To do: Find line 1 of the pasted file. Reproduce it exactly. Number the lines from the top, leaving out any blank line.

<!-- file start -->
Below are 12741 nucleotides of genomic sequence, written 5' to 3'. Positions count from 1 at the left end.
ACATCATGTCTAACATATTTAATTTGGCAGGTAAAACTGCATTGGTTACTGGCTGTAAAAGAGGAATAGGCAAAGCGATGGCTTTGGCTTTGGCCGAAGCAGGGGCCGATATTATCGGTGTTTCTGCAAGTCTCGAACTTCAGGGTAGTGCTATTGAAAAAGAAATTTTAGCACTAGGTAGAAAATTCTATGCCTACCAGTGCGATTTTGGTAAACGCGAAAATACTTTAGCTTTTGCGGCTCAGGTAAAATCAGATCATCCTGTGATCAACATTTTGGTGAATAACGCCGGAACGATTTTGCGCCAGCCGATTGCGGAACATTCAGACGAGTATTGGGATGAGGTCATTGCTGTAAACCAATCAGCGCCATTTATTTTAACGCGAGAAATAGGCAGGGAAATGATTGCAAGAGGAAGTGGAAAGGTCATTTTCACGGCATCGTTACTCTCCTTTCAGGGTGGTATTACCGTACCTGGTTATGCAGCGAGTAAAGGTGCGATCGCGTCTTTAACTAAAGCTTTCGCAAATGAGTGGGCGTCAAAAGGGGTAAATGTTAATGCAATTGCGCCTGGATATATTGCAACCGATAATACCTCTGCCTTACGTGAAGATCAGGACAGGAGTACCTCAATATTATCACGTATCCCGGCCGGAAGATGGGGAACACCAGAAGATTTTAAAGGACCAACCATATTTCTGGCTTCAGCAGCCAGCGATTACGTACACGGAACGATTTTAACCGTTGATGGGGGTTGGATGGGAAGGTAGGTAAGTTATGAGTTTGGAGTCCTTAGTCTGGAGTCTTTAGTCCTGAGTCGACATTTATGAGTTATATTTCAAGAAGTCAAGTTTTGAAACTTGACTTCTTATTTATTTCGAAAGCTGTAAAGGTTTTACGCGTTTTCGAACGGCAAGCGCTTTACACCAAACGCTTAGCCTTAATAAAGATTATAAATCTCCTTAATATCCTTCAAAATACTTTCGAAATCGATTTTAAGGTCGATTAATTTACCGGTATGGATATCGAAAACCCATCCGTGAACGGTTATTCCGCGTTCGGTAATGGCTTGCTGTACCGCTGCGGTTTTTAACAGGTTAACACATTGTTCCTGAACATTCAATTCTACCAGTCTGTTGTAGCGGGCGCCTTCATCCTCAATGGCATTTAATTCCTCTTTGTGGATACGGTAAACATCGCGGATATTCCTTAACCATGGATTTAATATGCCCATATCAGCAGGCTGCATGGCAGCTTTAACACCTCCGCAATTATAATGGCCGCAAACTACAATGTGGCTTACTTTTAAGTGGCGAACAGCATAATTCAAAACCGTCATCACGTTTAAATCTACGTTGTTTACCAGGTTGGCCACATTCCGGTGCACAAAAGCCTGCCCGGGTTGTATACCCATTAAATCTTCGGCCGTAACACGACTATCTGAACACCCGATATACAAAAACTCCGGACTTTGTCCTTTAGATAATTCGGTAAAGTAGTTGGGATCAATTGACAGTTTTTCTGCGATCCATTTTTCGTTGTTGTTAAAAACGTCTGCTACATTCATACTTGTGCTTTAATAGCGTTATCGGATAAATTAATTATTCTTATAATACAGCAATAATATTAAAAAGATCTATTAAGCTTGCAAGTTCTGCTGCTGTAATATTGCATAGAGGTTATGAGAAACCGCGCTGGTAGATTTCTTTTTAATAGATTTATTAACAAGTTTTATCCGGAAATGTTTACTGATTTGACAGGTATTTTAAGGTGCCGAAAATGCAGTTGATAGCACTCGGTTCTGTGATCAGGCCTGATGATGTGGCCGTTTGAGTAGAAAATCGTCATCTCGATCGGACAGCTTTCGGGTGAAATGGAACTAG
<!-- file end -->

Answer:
Below are 12741 nucleotides of genomic sequence, written 5' to 3'. Positions count from 1 at the left end.